He attends school in Indiana, more than 1,100 miles from his hometown. He was introduced during his freshman year to northern winters. For the first time in his life, he saw snow and experienced subfreezing temperatures.

The educational setting is different, but Tommy feels comfortable in his new surroundings. While challenged by the workload associated with pre-med courses, Tommy is prepared.

“I’m much more confident in myself, much more confident in my own abilities,” he said, “just knowing that there is a supportive community (at Notre Dame) that is always willing to help you grow, not only academically but also emotionally and spiritually. Jesuit definitely introduced me to that aspect of learning. For that, I’m very thankful.”

Roger Mooney, marketing communications manager, can be reached at rmooney@sufs.org.

Step Up scholarship leads to top grades in high school and pre-med classes at Notre Dame

Editor’s Note: This is the first installment in a three-part series for Giving Tuesday on how the Florida Tax Credit Scholarship, managed by Step Up For Students, provided a bright future for a student from a lower-income family.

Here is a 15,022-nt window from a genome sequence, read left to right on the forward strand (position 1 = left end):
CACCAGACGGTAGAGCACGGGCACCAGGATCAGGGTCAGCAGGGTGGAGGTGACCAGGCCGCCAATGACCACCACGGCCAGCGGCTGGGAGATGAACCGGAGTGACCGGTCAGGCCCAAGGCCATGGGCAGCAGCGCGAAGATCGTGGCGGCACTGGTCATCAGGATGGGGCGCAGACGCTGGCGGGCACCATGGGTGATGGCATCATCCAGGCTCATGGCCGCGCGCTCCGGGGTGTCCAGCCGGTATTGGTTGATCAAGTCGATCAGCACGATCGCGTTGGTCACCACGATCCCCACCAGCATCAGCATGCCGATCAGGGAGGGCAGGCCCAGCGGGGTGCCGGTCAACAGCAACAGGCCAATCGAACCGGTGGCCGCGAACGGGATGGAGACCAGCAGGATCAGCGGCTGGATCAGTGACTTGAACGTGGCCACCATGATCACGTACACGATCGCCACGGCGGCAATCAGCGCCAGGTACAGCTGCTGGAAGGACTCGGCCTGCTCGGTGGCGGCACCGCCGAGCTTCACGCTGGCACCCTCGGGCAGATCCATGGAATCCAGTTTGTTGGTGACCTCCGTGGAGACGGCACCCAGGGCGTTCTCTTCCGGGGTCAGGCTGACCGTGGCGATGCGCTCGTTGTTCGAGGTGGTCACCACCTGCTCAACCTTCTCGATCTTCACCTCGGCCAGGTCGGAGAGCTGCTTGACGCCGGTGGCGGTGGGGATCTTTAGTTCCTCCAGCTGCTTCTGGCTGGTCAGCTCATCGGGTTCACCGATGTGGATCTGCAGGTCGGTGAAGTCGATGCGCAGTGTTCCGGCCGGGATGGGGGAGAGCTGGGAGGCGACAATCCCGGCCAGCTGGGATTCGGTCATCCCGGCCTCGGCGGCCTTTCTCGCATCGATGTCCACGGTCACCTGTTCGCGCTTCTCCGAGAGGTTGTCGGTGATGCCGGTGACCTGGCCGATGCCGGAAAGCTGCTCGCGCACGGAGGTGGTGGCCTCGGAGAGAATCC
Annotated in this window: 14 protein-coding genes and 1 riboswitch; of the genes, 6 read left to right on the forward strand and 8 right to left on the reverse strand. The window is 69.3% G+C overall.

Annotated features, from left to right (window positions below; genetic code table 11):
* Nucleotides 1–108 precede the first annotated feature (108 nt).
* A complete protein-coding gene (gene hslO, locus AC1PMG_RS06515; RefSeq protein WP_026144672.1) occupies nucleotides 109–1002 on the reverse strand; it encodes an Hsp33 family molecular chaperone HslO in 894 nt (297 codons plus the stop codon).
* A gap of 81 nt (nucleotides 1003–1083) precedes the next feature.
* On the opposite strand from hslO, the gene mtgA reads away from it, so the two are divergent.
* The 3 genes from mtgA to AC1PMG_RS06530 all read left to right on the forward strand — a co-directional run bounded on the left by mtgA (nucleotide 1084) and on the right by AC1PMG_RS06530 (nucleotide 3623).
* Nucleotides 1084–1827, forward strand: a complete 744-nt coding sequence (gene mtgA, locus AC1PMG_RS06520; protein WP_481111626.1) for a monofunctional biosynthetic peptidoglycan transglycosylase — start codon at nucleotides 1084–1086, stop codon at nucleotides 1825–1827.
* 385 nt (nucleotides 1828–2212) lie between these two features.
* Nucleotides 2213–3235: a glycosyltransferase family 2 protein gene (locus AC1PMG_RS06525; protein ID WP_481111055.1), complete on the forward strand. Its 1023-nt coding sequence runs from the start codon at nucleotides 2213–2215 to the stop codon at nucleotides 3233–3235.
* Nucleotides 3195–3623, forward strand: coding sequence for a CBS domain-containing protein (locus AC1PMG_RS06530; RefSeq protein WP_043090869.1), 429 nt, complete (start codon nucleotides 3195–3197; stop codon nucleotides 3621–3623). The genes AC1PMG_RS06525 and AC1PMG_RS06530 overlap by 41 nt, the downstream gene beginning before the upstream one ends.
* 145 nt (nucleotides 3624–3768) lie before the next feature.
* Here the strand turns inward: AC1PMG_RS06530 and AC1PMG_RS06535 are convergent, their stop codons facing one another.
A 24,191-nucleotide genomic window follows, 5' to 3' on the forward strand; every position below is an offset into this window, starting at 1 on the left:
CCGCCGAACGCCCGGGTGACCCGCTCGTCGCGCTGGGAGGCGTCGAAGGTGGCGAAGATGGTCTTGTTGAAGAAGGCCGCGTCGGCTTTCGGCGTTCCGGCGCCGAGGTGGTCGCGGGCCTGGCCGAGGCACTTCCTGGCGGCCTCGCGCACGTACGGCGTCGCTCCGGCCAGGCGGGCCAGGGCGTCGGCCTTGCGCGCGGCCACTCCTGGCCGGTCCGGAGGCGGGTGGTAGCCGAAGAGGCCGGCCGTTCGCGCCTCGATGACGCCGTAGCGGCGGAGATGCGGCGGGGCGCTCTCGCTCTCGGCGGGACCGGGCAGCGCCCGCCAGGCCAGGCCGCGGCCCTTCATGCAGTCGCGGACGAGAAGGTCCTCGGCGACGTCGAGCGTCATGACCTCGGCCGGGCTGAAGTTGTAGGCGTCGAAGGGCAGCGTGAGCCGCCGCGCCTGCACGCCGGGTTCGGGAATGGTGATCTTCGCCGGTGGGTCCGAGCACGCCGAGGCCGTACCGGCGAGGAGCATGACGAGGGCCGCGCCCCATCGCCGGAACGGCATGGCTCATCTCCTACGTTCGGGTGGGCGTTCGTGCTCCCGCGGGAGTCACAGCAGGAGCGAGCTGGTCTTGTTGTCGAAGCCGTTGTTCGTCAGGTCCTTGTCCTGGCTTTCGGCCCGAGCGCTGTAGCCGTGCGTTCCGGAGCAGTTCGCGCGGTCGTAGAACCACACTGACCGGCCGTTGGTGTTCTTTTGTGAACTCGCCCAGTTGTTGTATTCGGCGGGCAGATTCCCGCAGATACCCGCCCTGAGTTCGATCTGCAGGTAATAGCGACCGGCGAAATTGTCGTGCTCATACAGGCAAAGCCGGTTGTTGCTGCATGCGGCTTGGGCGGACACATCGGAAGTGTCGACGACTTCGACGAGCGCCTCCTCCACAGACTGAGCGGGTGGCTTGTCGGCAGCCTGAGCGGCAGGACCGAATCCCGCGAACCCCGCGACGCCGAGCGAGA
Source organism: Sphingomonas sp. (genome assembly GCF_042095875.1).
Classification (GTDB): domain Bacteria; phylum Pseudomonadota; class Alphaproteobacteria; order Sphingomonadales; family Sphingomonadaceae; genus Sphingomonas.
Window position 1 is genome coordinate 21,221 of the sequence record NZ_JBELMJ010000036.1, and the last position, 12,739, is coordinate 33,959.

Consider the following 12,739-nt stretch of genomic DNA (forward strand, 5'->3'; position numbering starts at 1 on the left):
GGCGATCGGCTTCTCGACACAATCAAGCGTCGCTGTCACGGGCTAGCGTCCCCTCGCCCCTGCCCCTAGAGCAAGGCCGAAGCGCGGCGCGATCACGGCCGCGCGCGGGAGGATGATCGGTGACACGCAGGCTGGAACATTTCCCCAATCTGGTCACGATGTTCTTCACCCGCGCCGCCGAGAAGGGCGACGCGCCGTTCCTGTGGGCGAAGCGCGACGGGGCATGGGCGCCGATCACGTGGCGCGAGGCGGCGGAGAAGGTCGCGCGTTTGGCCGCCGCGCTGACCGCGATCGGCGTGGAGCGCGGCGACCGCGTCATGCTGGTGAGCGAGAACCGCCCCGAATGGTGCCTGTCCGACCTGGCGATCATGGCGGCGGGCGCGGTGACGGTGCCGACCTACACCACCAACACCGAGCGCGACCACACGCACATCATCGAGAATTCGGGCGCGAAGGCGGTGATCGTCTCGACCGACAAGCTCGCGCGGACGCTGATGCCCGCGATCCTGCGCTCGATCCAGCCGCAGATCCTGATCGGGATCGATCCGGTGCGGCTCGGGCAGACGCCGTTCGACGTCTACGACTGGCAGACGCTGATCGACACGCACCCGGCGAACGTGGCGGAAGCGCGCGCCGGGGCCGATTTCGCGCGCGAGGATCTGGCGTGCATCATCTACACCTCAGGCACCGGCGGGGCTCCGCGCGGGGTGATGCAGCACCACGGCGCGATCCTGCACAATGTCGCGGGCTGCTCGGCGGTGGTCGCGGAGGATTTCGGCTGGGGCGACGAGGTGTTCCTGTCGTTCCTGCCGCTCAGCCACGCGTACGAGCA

By ROGER MOONEY

More than 80,000 fans squeezed their way into Notre Dame Stadium on the first Saturday of November 2019 to see the football team pull off a thrilling last-minute comeback victory.

Normally, Tommy Pham would have been in the student section, screaming himself silly with his schoolmates as the Fighting Irish rallied for the win. But on that Saturday, the sophomore from Tampa, Florida who majors in neuroscience and behavior, found himself in another part of campus, getting a jump on some schoolwork.